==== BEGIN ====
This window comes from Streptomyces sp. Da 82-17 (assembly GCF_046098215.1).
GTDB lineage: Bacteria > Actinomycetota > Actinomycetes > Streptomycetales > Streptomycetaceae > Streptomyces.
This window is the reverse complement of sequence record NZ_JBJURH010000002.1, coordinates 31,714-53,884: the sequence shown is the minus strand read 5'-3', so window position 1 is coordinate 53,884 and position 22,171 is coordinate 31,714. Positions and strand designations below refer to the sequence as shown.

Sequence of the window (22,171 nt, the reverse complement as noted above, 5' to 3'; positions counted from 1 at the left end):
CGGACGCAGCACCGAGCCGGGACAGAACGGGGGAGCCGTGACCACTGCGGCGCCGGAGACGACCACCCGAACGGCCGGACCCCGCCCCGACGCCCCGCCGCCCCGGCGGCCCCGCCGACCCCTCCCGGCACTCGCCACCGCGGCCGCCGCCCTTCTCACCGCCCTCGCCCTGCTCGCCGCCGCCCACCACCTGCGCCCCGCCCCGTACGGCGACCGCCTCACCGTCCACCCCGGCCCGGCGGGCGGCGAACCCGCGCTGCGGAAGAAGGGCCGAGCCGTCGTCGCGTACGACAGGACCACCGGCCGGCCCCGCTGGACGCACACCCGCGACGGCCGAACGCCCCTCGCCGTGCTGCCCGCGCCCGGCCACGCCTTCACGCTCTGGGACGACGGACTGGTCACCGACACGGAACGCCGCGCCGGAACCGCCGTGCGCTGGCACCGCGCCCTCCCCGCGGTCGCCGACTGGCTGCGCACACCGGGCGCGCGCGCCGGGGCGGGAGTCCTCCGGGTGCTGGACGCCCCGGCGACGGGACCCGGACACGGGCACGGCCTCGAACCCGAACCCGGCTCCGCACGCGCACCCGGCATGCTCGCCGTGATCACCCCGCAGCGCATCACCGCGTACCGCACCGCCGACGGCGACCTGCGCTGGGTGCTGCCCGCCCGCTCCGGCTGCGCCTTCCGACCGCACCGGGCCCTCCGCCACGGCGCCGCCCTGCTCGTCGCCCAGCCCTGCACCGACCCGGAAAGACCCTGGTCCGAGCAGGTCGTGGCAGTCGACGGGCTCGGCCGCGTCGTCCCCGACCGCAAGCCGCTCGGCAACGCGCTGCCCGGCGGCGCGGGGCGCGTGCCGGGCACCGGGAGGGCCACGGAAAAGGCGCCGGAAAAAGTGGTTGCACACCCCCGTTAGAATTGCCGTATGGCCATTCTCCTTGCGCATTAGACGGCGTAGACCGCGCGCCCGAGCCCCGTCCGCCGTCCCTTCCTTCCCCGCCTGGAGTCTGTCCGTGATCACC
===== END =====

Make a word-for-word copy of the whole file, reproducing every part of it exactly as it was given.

This window comes from Streptomyces sp. Da 82-17 (assembly GCF_046098215.1).
GTDB lineage: Bacteria > Actinomycetota > Actinomycetes > Streptomycetales > Streptomycetaceae > Streptomyces.
This window is the reverse complement of sequence record NZ_JBJURH010000002.1, coordinates 31,714-53,884: the sequence shown is the minus strand read 5'-3', so window position 1 is coordinate 53,884 and position 22,171 is coordinate 31,714. Positions and strand designations below refer to the sequence as shown.

Sequence of the window (22,171 nt, the reverse complement as noted above, 5' to 3'; positions counted from 1 at the left end):
CGGACGCAGCACCGAGCCGGGACAGAACGGGGGAGCCGTGACCACTGCGGCGCCGGAGACGACCACCCGAACGGCCGGACCCCGCCCCGACGCCCCGCCGCCCCGGCGGCCCCGCCGACCCCTCCCGGCACTCGCCACCGCGGCCGCCGCCCTTCTCACCGCCCTCGCCCTGCTCGCCGCCGCCCACCACCTGCGCCCCGCCCCGTACGGCGACCGCCTCACCGTCCACCCCGGCCCGGCGGGCGGCGAACCCGCGCTGCGGAAGAAGGGCCGAGCCGTCGTCGCGTACGACAGGACCACCGGCCGGCCCCGCTGGACGCACACCCGCGACGGCCGAACGCCCCTCGCCGTGCTGCCCGCGCCCGGCCACGCCTTCACGCTCTGGGACGACGGACTGGTCACCGACACGGAACGCCGCGCCGGAACCGCCGTGCGCTGGCACCGCGCCCTCCCCGCGGTCGCCGACTGGCTGCGCACACCGGGCGCGCGCGCCGGGGCGGGAGTCCTCCGGGTGCTGGACGCCCCGGCGACGGGACCCGGACACGGGCACGGCCTCGAACCCGAACCCGGCTCCGCACGCGCACCCGGCATGCTCGCCGTGATCACCCCGCAGCGCATCACCGCGTACCGCACCGCCGACGGCGACCTGCGCTGGGTGCTGCCCGCCCGCTCCGGCTGCGCCTTCCGACCGCACCGGGCCCTCCGCCACGGCGCCGCCCTGCTCGTCGCCCAGCCCTGCACCGACCCGGAAAGACCCTGGTCCGAGCAGGTCGTGGCAGTCGACGGGCTCGGCCGCGTCGTCCCCGACCGCAAGCCGCTCGGCAACGCGCTGCCCGGCGGCGCGGGGCGCGTGCCGGGCACCGGGAGGGCCACGGAAAAGGCGCCGGAAAAAGTGGTTGCACACCCCCGTTAGAATTGCCGTATGGCCATTCTCCTTGCGCATTAGACGGCGTAGACCGCGCGCCCGAGCCCCGTCCGCCGTCCCTTCCTTCCCCGCCTGGAGTCTGTCCGTGATCACC